"With 12 dual degree programs in our School," explained Linebaugh, "MAPP+D is a national leader in interdisciplinary graduate education. And the students' innovative winning submission, clearly demonstrates the strengths of our interdisciplinary approach to the built environment."  

The San Antonio Housing Authority board, which is looking to redevelop the site, will review the winning proposal in coming months.

According to HUD, “the need for quality, affordable housing has never been greater,” and its affordable housing competition is intended to “advance the design and production of livable and sustainable housing for low- and moderate-income people through research and innovation.”

 

“When it comes to creating innovative affordable housing, HUD does not do this work alone,” HUD Secretary Ben Carson said in a statement. “Congratulations to the University of Maryland and all of our finalists, for their consciousness stream of good ideas that increases housing opportunity for Americans with modest incomes.”

University of Maryland Statement Against Hate and Bias

November 5, 2017
Contacts: 

 Katie Lawson, 301-405-4622

 
Statement Against Hate and Bias 
Joel Seligman, AVP for Communications and Marketing - November 5, 2017
 

UMD sincerely regrets the overwhelming misunderstanding resulting in the #UMDNotAHome social media conversation. The statements on social media connected to this hashtag do not reflect the positions of the university or our leaders' mutual commitment to diversity and inclusion on campus and across our nation.

To put it plainly, the UMD administration stands against hate and bias in all of its forms and wants every Terp to feel welcome, safe and at home at the University of Maryland. 

In recent months, there have been instances of intentional provocation by hateful, far-right groups spreading targeted messages that the administration finds despicable. These outside agitators want to divide our campus community into factions that are in conflict with one another from within UMD, rather than see our campus stand together in opposition to the broader forces of hate, white supremacy, anti-immigrant xenophobia, homophobia, transphobia and anti-semitism.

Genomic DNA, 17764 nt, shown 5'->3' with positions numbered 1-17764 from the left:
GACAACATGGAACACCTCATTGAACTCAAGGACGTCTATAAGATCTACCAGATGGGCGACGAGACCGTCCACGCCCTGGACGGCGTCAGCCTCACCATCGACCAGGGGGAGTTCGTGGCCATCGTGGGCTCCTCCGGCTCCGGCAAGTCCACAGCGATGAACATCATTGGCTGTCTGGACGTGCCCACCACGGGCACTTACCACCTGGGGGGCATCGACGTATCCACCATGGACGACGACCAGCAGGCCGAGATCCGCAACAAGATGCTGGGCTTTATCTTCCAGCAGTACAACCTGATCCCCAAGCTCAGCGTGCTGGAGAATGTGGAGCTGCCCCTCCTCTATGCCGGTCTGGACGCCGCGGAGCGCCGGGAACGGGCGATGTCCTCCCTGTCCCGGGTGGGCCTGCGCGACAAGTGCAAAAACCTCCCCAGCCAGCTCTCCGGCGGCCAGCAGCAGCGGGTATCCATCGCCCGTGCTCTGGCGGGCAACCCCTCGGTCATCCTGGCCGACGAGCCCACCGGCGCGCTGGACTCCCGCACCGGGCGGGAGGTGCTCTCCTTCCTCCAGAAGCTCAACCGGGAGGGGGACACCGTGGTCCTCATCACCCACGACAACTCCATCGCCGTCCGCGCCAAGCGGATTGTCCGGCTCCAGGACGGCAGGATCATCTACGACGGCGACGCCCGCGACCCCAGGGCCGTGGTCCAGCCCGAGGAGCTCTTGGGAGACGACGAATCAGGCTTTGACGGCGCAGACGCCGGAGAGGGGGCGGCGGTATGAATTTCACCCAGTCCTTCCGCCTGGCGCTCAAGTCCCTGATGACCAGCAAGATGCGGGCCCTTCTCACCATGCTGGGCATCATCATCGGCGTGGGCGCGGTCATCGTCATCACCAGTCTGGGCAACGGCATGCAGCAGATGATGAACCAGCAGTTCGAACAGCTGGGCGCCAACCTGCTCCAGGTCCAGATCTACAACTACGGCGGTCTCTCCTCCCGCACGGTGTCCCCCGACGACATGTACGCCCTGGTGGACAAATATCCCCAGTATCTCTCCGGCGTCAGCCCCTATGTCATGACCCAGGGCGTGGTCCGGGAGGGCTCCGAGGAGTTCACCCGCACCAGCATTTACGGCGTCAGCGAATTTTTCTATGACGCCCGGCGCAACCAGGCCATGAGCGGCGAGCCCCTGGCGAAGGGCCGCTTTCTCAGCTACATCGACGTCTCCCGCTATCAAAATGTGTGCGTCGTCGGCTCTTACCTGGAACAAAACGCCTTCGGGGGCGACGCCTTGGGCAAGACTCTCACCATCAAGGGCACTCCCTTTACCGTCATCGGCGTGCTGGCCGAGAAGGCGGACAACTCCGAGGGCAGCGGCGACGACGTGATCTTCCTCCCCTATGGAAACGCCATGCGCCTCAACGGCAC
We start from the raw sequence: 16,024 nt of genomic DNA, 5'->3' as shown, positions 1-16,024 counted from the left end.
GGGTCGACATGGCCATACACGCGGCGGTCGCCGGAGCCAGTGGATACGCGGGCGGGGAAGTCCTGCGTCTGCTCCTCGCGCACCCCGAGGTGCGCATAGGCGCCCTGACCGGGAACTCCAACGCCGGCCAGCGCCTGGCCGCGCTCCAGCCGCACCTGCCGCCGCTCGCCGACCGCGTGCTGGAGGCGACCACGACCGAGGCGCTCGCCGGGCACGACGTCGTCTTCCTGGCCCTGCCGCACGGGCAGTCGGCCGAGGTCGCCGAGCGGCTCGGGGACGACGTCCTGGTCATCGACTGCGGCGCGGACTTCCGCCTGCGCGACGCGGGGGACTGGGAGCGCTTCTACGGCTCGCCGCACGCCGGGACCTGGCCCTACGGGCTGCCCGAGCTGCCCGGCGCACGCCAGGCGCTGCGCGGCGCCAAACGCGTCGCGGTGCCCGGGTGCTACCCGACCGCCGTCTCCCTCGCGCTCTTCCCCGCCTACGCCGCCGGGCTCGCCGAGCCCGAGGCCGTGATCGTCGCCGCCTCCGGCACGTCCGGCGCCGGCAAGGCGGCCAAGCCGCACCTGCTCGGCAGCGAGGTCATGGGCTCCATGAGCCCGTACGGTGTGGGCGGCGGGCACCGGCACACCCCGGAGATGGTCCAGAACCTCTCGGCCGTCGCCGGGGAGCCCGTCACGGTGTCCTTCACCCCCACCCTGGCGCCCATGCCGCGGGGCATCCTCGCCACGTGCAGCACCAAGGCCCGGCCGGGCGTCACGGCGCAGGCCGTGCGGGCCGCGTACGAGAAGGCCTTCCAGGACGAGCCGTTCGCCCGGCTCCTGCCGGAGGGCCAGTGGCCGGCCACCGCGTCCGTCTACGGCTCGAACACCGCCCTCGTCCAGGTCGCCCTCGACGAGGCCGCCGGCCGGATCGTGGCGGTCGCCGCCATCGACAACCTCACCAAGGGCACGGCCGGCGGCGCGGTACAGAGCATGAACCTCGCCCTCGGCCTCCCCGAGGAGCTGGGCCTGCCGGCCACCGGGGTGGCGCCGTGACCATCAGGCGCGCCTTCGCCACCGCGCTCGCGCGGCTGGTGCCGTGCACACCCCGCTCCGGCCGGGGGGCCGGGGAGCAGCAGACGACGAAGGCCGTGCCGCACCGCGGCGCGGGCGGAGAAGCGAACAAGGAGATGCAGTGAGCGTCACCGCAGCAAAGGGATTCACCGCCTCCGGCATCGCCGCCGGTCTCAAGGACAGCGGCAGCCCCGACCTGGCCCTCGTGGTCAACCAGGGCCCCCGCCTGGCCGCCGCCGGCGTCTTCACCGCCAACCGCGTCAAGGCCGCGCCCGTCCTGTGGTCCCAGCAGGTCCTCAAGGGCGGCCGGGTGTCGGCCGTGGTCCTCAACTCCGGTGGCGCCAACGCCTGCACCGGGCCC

It is understandable that some members of our community are also disturbed by remarks by university officials, even when the comments are quoted entirely out of context and in a manner that misrepresents the meaning. UMD has seen an example of one of our longtime colleagues unfairly criticized for her efforts to provide legal advice to the University Senate Campus Affairs Committee literally at the same time she is working to advance the cause of inclusion.

The administration encourages all members of our community to work together—students, faculty, staff, administrators and alumni—to increase respect, inclusiveness, and cohesiveness on our campus. A comprehensive list of efforts underway by UMD administration is available at umd.edu/umdreflects 

 

 

UMD Named a 2017 Best College by MONEY Magazine

July 12, 2017
Contacts: 

Jennifer Burroughs, 301-405-4621

COLLEGE PARK, Md.  The University of Maryland ranked No. 11 among public universities according to MONEY Magazine’s 2017 list of Best Colleges. UMD ranked No. 20 overall among U.S. institutions.